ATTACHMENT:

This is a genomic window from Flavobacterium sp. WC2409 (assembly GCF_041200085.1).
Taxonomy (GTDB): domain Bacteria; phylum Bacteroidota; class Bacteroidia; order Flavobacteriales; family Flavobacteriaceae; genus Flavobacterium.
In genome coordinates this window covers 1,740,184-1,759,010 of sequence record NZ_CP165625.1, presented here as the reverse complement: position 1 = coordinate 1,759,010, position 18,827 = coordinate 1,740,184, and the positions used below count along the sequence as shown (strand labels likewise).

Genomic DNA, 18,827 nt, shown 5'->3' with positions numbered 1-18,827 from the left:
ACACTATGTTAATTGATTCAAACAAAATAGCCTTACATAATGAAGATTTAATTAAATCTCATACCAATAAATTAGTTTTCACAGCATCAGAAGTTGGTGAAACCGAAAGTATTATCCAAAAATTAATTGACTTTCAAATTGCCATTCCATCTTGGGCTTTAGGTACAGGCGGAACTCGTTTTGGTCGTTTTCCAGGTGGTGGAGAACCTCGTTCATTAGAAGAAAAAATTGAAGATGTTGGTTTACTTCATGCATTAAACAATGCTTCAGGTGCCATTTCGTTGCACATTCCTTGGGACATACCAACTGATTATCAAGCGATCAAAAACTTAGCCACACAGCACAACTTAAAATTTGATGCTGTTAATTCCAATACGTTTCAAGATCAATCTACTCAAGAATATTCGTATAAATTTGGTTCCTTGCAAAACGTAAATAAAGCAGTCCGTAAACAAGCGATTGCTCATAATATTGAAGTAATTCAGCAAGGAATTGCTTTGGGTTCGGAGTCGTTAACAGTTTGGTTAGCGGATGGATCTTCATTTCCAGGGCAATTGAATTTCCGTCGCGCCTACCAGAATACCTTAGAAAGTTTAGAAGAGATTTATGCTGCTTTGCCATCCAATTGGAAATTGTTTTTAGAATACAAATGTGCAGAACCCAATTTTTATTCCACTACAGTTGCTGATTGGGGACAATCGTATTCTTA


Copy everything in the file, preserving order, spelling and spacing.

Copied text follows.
This is a genomic window from Flavobacterium sp. WC2409 (assembly GCF_041200085.1).
Taxonomy (GTDB): domain Bacteria; phylum Bacteroidota; class Bacteroidia; order Flavobacteriales; family Flavobacteriaceae; genus Flavobacterium.
In genome coordinates this window covers 1,740,184-1,759,010 of sequence record NZ_CP165625.1, presented here as the reverse complement: position 1 = coordinate 1,759,010, position 18,827 = coordinate 1,740,184, and the positions used below count along the sequence as shown (strand labels likewise).

Genomic DNA, 18,827 nt, shown 5'->3' with positions numbered 1-18,827 from the left:
ACACTATGTTAATTGATTCAAACAAAATAGCCTTACATAATGAAGATTTAATTAAATCTCATACCAATAAATTAGTTTTCACAGCATCAGAAGTTGGTGAAACCGAAAGTATTATCCAAAAATTAATTGACTTTCAAATTGCCATTCCATCTTGGGCTTTAGGTACAGGCGGAACTCGTTTTGGTCGTTTTCCAGGTGGTGGAGAACCTCGTTCATTAGAAGAAAAAATTGAAGATGTTGGTTTACTTCATGCATTAAACAATGCTTCAGGTGCCATTTCGTTGCACATTCCTTGGGACATACCAACTGATTATCAAGCGATCAAAAACTTAGCCACACAGCACAACTTAAAATTTGATGCTGTTAATTCCAATACGTTTCAAGATCAATCTACTCAAGAATATTCGTATAAATTTGGTTCCTTGCAAAACGTAAATAAAGCAGTCCGTAAACAAGCGATTGCTCATAATATTGAAGTAATTCAGCAAGGAATTGCTTTGGGTTCGGAGTCGTTAACAGTTTGGTTAGCGGATGGATCTTCATTTCCAGGGCAATTGAATTTCCGTCGCGCCTACCAGAATACCTTAGAAAGTTTAGAAGAGATTTATGCTGCTTTGCCATCCAATTGGAAATTGTTTTTAGAATACAAATGTGCAGAACCCAATTTTTATTCCACTACAGTTGCTGATTGGGGACAATCGTATTCTTA